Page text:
Italian troops attacked Greece on October 28, 1940. Consider, here in its entirety, an editorial that appeared in the December 2, 1940 edition of Time magazine, entitled Sons of Greece.
Ever since Poet Homer gave the lowdown on Ulysses, wily has been the word for Greeks. The Greek syndicates of gamblers; the late Sir Basil Zaharoff, merchant of death; tens of thousands of Greek traders in fruits, tobaccos, steamships have carried on the Ulysses tradition of wandering, guile, and gain. Last week, with their mother country menaced, Greeks all over the world went in their own ways to her support. In the U.S., one of them was a millionaire oil operator of Louisiana and points west. {53755}{53754}
“Possessor of a 65-year exclusive franchise to find and exploit Greeces petroleum resources, he turned over to Premier General John Metaxas $100,000 worth of tools, trucks, pipeline, drill rigs, explosives and a 38-ton tank with which he and his men had been working in the Peloponnesus. His name William Helis of New Orleans.
The Helis family belongs in the Arcadia, high in the mountain district which not even the terrible Turk ever conquered and from which come some of Greeces ablest highland fighters. William Helis grandfather was mayor of their town for 32 years. Young William went to America after finishing secondary school, did odd jobs in New York and Milwaukee. In 1908 he married a Philadelphia girl of Dutch descent, who bore him three daughters and a son. He set up a coffee and spice business in Kansas City, Mo., became a top sergeant in the National Guard in World War I. Then he hunted for oil in Texas–and found it, near Wichita Falls. he found more in Oklahoma and California. In Louisiana he struck it rich because he found plenty of oil around new Iberia but also Robert Maestri, cagey political boss of New Orleans.
“Now his mother Greece is up against it, Oilman Helis fortune is at her disposal. He is director of the southern activities of the Greek War Relief Association, Inc., which has offices at No. 730 Fifth Ave., Manhattan and of which Harold Sterling Vanderbilt is national honorary chairman. Mr. Vanderbilt, no Greek, is in there for humanitarian reasons but he and Mr. Helis, the Greek boy who made good, have something in common: Mr. Helis has a 107-ft. yacht, the William Helis II, and Mr. Vanderbilt is the U.S.s most famed yachtsman.
“Spyros Skouras, chain cinema tycoon, is national president of the Greek War Relief Association, Inc. which hopes to raise $10,000,000.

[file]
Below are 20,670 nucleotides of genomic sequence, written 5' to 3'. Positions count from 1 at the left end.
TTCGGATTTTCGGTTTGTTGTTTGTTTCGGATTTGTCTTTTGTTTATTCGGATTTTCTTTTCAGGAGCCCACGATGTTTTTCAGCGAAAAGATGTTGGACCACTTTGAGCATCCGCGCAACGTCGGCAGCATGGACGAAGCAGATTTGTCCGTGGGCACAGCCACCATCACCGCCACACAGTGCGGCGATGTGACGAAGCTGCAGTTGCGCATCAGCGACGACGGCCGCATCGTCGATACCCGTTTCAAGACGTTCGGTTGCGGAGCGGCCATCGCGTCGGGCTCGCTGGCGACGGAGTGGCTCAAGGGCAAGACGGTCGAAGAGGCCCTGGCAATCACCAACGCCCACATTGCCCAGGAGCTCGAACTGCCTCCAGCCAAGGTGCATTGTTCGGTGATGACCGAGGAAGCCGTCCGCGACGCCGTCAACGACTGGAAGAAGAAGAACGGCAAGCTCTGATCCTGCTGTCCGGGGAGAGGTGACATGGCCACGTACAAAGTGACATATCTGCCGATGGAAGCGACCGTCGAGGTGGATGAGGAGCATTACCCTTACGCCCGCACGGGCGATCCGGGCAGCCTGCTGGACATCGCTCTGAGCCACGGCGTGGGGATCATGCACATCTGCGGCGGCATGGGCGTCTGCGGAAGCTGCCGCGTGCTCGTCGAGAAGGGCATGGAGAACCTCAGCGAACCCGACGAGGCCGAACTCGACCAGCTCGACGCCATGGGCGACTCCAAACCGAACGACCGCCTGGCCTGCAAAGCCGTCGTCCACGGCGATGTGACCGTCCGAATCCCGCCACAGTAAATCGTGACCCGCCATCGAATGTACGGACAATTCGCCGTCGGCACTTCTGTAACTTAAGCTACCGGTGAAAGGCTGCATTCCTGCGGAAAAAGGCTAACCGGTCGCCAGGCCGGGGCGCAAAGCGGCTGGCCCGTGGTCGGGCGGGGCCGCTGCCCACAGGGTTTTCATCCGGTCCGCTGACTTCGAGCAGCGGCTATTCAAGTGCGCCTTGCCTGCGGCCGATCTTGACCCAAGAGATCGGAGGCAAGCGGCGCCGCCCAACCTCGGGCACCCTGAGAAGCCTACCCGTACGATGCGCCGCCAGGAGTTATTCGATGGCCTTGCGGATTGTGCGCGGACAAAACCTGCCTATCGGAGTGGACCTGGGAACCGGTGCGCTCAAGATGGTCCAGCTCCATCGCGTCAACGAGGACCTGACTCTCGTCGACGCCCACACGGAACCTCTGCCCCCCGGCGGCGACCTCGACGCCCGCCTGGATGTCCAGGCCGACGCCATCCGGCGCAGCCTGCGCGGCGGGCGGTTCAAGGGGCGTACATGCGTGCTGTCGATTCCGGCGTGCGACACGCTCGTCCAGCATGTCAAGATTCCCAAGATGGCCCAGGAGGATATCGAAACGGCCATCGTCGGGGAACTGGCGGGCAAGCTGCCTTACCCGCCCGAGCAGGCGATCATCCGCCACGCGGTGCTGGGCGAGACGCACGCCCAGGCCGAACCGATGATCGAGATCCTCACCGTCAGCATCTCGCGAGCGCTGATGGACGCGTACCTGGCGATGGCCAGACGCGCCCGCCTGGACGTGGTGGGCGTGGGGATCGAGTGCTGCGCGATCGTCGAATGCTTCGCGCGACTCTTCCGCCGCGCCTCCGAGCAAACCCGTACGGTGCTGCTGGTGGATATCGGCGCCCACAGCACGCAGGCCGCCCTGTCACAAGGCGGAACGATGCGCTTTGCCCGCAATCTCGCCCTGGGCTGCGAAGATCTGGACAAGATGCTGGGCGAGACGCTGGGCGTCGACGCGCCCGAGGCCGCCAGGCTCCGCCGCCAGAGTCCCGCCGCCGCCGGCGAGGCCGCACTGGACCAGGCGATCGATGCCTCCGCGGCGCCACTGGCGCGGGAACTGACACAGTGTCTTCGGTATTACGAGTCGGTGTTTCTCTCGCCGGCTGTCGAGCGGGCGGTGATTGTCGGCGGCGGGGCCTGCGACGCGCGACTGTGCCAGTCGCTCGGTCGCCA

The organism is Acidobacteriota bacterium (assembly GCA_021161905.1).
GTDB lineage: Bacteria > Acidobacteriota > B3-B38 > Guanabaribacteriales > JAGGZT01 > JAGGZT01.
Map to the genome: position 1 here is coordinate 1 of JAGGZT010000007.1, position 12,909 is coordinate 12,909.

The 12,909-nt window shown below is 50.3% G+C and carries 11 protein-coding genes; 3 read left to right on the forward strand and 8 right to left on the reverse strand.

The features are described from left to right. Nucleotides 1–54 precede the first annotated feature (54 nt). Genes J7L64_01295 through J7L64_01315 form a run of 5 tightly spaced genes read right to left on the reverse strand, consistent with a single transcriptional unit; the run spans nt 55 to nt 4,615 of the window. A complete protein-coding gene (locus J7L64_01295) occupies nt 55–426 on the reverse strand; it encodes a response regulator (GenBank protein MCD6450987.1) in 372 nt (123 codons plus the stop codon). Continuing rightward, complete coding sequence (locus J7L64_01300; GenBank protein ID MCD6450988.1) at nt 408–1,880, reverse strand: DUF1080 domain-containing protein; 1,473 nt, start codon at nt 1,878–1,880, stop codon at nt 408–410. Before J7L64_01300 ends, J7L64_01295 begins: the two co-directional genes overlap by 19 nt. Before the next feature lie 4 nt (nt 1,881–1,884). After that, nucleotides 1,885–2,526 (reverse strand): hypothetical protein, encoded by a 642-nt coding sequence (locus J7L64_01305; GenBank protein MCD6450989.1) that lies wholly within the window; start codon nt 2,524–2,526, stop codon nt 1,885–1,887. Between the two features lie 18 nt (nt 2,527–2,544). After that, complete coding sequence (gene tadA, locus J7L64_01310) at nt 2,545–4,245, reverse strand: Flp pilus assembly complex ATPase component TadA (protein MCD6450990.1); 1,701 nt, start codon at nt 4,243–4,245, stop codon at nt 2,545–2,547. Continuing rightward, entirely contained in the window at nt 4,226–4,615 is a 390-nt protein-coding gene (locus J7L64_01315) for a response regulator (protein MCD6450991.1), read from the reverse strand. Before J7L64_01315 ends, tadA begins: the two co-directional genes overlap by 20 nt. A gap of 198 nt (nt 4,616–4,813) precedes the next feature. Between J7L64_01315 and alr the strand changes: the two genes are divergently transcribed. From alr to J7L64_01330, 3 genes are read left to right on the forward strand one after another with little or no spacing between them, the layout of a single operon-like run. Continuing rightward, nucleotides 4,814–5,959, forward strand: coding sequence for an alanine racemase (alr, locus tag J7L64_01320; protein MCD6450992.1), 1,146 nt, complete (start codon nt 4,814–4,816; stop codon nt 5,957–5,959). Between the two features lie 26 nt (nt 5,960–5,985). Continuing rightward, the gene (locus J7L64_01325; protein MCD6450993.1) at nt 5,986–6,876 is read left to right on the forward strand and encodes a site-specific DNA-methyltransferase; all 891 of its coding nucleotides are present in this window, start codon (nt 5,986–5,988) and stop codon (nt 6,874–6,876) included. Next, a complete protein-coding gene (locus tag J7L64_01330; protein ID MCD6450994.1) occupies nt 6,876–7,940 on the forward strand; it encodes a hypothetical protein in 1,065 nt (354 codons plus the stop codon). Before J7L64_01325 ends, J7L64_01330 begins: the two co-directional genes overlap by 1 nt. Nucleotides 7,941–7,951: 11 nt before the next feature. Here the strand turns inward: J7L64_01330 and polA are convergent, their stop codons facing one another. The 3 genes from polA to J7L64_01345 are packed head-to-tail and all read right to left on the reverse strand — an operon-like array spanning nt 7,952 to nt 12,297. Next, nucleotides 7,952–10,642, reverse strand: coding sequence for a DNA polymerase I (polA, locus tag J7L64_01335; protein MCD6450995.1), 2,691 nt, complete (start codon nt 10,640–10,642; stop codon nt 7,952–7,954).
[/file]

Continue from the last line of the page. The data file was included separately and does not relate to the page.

It is virtually impossible to miss the racism in that editorial. Why all the attention to Helis is more difficult to assess. Clearly, the unnamed had innuendo and hate to spew. But it is not the only incidence of this nature nor even the only time Helis name was used in this manner. While much is made, and rightly so, of the wartime efforts efforts of say Steve Vasilakos, the peanut vendor and champion war bond salesman, we never hear of the nearly ten year legal battle against John Maragon. Or the continuing unsubstantiated slanders against William Helis one finds in the wartime press. Or other such public assaults and slanders.
What has happened to those dozens of World War II books published by the GWRA and others filled with editorial cartoons, articles on modern Greece and political claims for post-war Greece?
The Italian attack on Greece and the Nazi blitzkrieg into Greece that soon followed did not offer the occasion for many photographs of those events to reach the outside world. Editorial cartoons of little Greece battling the Axis war machine were published around the world. Gathered together in those wartime volumes Greeks in North America and Britain offered their take on world events. These volumes were once handed out to contributors at GWRA events and politicians.
A reprinting of some of these now rare volumes would be useful If AHEPA or the GWRA was given a unique role in World War II then add that fact through an essay by a noted academic and sell or give these volumes away at the next Hellenic Festival.
No one else will be Greek for us and as the general historical record stands the contributions of our community are all but forgotten.